This is the seventh of ten short news articles written by students, during the professional development class of Fall 2022, about each other's research.

Student Research Spotlight - Sarah Henderson

By Elena Gratton

The rolling hills of vineyards across Pennsylvania have become checkered with dead vines because of spotted lanternfly feeding. “Spotted Lanternfly is a is really new invasive, especially in Pennsylvanian vineyards, and we are still learning how to manage it… Can we refine our control methods to reduce pesticide use?” asks Sarah Henderson, a graduate student at Penn State tasked with tackling an issue of the Spotted Lanternfly.   

The focus of the popular “if you see it, squash it” campaign, Spotted Lanternfly is an invasive bug that was introduced to Pennsylvania about  8 years ago. Originally from Asia, Spotted Lanternfly has no specific natural enemies in the North America. This pest fares well on woody plants, and outside of vineyards can be found on trees in people’s yards.

Using its straw-like mouthparts Spotted Lanternflies drink the juices out of plants. While individual Spotted Lanternfly might not do a lot of damage, given the densities we are seeing in Pennsylvania they can severely damage the plants they are feeding on. Spotted Lanternflies also excrete honeydew, effectively sugar water, which is a substrate for the growth of  a thick sooty black mold. In vineyards, even if the bugs do not kill the vines, they may still make the grapes unusable due to the mold.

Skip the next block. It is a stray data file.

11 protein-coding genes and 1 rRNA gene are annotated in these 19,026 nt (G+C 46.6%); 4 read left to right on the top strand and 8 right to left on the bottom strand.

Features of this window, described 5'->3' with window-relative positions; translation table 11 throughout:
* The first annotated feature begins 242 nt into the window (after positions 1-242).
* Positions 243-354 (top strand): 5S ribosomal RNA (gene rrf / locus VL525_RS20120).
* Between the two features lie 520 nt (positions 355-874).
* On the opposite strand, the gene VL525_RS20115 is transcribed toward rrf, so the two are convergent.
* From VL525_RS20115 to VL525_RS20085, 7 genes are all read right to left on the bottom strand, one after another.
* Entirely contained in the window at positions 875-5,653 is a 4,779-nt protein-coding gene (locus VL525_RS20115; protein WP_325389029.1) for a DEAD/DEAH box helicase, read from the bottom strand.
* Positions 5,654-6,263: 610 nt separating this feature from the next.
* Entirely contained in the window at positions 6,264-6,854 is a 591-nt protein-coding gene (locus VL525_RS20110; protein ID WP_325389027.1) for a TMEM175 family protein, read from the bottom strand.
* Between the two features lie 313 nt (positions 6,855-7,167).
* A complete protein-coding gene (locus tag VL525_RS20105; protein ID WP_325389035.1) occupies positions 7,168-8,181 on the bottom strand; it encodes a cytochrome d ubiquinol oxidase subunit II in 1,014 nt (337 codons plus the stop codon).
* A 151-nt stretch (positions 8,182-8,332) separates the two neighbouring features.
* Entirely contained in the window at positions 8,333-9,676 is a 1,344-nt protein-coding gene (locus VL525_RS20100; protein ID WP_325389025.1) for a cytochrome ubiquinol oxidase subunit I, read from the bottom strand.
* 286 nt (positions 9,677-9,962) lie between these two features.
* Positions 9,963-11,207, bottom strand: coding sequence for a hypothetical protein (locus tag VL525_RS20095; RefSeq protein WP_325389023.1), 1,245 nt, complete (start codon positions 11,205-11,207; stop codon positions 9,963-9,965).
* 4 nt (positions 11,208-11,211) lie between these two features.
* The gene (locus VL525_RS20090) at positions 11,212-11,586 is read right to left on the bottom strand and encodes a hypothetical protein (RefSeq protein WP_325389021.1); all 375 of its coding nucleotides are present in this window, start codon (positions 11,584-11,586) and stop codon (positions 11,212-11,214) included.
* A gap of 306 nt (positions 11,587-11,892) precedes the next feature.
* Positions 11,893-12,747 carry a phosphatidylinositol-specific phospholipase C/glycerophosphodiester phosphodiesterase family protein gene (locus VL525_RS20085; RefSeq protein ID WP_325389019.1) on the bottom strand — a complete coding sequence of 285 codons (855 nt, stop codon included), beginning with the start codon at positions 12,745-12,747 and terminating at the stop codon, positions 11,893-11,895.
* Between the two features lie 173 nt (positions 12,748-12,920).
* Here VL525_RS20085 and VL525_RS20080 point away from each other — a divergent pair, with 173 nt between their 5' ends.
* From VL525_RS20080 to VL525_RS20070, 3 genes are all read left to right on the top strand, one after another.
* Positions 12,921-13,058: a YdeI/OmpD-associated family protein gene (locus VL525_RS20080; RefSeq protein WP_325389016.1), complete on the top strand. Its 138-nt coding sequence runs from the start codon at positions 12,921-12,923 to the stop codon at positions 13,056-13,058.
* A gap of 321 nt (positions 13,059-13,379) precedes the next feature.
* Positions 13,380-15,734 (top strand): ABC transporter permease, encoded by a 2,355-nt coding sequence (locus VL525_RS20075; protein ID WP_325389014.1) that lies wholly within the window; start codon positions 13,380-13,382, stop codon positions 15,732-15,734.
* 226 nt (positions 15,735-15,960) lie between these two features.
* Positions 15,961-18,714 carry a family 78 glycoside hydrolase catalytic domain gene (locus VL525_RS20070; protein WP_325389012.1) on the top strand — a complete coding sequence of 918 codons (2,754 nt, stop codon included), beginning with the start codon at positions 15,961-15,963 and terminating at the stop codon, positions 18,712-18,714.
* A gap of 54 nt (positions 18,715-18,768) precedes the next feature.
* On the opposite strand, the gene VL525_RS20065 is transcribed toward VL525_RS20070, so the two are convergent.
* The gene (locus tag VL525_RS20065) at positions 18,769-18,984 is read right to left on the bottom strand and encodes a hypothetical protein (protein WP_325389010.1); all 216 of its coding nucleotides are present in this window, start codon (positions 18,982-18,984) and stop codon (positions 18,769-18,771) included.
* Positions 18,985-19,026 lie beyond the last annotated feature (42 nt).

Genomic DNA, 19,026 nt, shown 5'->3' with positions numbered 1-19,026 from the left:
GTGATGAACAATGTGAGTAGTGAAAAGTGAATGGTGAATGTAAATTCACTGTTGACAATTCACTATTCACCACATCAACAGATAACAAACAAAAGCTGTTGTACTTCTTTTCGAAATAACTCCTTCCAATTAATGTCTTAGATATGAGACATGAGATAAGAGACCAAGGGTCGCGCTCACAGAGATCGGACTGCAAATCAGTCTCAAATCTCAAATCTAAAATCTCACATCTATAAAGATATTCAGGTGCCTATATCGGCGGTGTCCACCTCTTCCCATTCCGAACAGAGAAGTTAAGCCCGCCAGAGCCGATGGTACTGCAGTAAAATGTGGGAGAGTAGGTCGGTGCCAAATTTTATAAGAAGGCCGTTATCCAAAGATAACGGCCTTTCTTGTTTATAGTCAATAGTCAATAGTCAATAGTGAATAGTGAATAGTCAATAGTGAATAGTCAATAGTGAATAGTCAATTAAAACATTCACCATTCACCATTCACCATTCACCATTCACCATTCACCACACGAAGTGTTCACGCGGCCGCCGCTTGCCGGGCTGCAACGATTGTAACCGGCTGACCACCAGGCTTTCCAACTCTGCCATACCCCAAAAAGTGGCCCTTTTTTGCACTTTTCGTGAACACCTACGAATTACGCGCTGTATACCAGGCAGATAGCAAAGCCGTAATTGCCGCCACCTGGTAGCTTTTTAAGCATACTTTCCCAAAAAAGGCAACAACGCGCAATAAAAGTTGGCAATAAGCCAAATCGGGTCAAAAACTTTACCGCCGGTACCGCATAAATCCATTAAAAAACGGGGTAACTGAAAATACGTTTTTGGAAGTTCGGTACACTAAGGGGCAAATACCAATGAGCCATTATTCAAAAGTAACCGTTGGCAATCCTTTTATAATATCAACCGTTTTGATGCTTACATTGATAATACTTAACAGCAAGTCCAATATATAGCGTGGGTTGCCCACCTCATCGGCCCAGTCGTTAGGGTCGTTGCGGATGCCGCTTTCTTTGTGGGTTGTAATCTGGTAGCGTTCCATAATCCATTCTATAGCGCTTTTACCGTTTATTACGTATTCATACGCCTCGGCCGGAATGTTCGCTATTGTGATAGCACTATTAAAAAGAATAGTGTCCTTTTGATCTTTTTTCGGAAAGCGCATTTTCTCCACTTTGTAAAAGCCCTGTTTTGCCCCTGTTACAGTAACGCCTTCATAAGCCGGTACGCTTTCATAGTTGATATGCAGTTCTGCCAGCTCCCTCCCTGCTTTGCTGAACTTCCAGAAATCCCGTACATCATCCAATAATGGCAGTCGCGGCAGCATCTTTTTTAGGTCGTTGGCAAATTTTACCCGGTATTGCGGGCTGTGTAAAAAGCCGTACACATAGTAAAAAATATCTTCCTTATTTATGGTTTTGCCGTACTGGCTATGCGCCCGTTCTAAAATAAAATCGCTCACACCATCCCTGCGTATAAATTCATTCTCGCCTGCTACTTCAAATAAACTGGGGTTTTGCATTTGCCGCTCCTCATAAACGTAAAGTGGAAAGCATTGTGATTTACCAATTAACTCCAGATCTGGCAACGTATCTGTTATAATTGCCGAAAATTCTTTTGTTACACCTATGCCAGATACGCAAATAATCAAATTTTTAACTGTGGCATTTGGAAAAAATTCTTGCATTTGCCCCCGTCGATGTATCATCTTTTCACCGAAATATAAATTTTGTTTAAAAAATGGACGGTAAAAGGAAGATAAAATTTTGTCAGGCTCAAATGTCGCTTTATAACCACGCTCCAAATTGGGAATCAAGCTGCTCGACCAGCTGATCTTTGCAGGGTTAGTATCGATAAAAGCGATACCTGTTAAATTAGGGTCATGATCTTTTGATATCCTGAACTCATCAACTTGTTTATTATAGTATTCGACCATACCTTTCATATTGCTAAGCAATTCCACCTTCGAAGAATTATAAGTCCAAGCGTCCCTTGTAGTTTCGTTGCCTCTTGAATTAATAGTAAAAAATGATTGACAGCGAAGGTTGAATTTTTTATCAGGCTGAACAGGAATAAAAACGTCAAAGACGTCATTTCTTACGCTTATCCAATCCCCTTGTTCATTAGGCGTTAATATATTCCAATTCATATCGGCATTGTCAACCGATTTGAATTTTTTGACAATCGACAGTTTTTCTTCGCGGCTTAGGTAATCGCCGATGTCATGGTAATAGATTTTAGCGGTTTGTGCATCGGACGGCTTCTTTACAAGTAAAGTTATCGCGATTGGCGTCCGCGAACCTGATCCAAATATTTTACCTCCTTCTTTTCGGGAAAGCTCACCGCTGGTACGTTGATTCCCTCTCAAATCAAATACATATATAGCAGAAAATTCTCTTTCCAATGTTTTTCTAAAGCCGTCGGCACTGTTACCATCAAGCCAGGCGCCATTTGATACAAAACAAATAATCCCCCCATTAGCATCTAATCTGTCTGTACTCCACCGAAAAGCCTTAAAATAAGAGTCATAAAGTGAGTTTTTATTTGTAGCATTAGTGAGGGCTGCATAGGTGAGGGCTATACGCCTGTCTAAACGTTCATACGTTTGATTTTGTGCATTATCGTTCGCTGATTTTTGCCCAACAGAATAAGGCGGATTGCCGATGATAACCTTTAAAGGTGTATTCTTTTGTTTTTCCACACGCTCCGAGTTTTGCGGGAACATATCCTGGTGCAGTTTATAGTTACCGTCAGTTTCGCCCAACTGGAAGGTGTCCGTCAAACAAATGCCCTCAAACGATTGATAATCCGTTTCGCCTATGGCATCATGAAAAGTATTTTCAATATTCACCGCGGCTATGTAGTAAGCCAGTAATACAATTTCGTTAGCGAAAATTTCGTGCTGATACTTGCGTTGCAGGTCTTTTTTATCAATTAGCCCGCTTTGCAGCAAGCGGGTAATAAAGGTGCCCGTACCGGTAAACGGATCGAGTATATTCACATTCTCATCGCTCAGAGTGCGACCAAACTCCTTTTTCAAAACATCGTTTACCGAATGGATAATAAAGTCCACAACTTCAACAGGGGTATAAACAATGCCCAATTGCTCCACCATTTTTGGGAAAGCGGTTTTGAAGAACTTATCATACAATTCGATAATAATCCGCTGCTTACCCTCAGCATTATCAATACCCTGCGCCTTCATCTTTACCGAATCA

Currently, pesticides are often used in an effort to reduce Spotted Lanternfly impacts in vineyards. However, pesticides should be used as the last resort as they are not necessarily the most efficient or effective, and can have negative effects on other insects including beneficials  that weren’t the management target.

That is where Sarah’s research comes in. Working with a local grape grower she is trying to better understand the biology of Spotted Lanternfly and help growers manage this pest a with more sustainable approach. One method she is testing is adding a physical barrier to the boarders of vineyards. Spotted Lanternfly numbers are usually higher on the edges of a field and adults are attracted to tall structures. Adding an artificial tall net based barrier may reduce numbers of Spotted Lanternfly arriving to vineyard thus reducing damage on the vines and provide an option to place other mechanical traps to control the bugs.

Net based barriers may be one of many potential solutions to the Spotted Lanternfly problem, but for Sarah the ultimate goal is to help growers to deal with this challenge. Vines are their livelihood and they take a long time to mature and produce grapes: the loss of one grape vine is a loss for years to come. The research Sarah does should help restore the health of vineyards across Pennsylvania with sustainable management solutions that will last.


Sarah’s thesis advisors are Greg Krawczyk and Julie Urban, and her research is supported by PSU Berks Staff, and the fruit and grape growers of Pennsylvania; This project was funded by the USDA Specialty Crop Research Initiative.